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Norb’s Corner: The Evolution of Telephones

As a child I remember being one of the first families on our block to have a telephone. The neighbors would come over to marvel at this shiny piece of black plastic that connected us to the world. The phone had its very own piece of furniture in our dining room that consisted of a small table with a chair attached so you could sit when you were talking on the phone.

Back then you could dial “O” for the Operator and you would be immediately connected to a pleasant sounding girl for free. Nowadays if you dial “O” you have to navigate a recorded answering system to try to get in touch with the operator. You will eventually get hold of an operator but it’s going to cost you.

Our phone was connected to a party line. No, I don’t mean one of those 1-800 numbers advertised on late night television. A party line was a telephone circuit that was shared by several telephone subscribers. Your phone would ring whenever anyone on your party line would receive a call but every user had an individual ring pattern to let you know if the caller had dialed your number.

There was no privacy on a party line. If you were on the phone with someone, anyone on your party line could pick up their telephone and listen in. Also, if anyone on your party line was using their phone, you could not make a call, even in an emergency. There were laws that required all parties to hang up if someone announced that they had an emergency but that didn’t mean everyone complied and it didn’t prevent someone from telling you they had an emergency every time they wanted to make a call.

The other problem was if someone on your party line was busy chatting, nobody could reach your phone, they would instead hear a busy signal. To prevent these problems subscribers would pay an extra monthly fee to upgrade to a private line.

A rotary dial telephone would have a number card installed in the center of the dial plate. This would enable whoever was using the phone to know what number they were calling from. Our original phone number consisted of two letters followed by four numbers. Ours was AMherst 5964. The phone which we had, had a label printed with the six digit number of our phone number at the time that read “AREA CODE 716 / AM 5964”. You would use the rotary dial to dial the A and then the M followed by the four numbers. Other exchanges I remember were PArkside and MOhawk. By deciphering these exchanges, you could tell where the number you were calling was located.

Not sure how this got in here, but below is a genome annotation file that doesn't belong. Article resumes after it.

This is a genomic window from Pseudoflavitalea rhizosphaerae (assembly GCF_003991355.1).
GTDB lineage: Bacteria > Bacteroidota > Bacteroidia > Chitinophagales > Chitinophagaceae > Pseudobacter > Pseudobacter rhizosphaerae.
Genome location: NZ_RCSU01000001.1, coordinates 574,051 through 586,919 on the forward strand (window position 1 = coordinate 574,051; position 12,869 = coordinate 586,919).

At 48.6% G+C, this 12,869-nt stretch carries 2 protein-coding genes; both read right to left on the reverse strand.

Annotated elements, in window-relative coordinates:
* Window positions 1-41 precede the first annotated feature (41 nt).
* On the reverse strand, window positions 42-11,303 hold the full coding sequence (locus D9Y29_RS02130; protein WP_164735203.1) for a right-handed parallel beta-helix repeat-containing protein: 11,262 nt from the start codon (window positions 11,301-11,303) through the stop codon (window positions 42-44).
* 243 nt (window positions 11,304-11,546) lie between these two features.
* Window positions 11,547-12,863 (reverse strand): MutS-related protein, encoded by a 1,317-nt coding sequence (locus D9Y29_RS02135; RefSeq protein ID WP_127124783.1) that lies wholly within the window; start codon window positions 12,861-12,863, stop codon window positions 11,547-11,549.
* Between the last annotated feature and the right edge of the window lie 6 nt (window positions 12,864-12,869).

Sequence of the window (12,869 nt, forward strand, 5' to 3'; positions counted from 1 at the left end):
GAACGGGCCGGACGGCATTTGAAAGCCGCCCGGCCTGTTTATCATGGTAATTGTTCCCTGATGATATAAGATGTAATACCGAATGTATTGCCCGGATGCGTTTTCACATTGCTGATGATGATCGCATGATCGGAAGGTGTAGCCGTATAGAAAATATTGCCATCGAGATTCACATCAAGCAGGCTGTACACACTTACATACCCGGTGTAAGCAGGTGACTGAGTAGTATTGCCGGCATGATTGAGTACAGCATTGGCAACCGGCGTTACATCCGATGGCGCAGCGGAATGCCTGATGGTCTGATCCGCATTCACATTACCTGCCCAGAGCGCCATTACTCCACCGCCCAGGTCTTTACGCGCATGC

Our original phone number consisted of two letters followed by four numbers.

Eventually, Buffalo converted to a seven digit phone number (two letters and five numbers). This was met with a great deal of consternation in our house because you now had to learn all new phone numbers. I failed to see what the problem was because our number just changed to TF2-5964. Buffalo was allegedly one of the last major cities in the United States to changeover from six digit to seven digit telephone numbers.

At one point, Bell Telephone sent out a small “Blue book” that would fit in your wallet to keep your important numbers. Mine was filled with girl’s names with a coded rating system. Eventually, the phone companies dropped the letters in the phone numbers and just went all numbers.

When you moved, no matter how far, you had to get a new phone number, you couldn’t take your old number with you. When we moved to Getzville, a suburb of Buffalo our new number was 688-9473. Today you can take your phone number with you if you move within the area code the number belongs to.

You rented the phone and the phone wires in your house on top of your monthly service bill but in the early 70’s you could buy your phone and the wiring and eliminate the monthly charge. You could also buy a phone of your choosing at the store and wire it up to your “Interface” yourself.

I wired several phones in my house and had a phone hookup in every room except for the bath room. I even had one in the basement. The difference between renting the phone and wiring and owning them was if you owned them and had a problem and it turned out to be a problem in your house, the phone company would gladly bill you for the repairs.

The area code used to let you know where a number you called was located geographically.

The area code used to let you know where a number you called was located geographically. But these days, due to cell phones, even area codes don’t mean a thing. We have friends in North Carolina that moved from Lockport that still have a 716 area code on their cell phones. I have a granddaughter in Denver Colorado that has a 716 area code on her cell phone also. Calling both of these people is a “local” call despite the long distances that separate us.

Yes, phones have come a long way since those phone booths on the corner. The days of being able to get a phone in any color you wanted as long as it was black. The days of rotary dials and party lines. Communication has never been easier but we seem to have lost just sitting down and talking with someone face to face.

Lead image: thesuccess

Written by Norbert Rug

Norbert Rug

Norb is an independent journalist and blogger from Lockport. His work has been published in over 50 periodicals and websites including the Buffalo News, Lockport Union Sun and Journal, Niagara Falls Gazette, the East Niagara Post, The Lockport Star, The North Tonawanda Extra, the Niagara Reporter, and Artvoice. His work has been published on Press Reader, Good Cookery, the National association for Home Care and Hospice, and Konitono. , in over 7 countries and has been translated in at least 5 languages.

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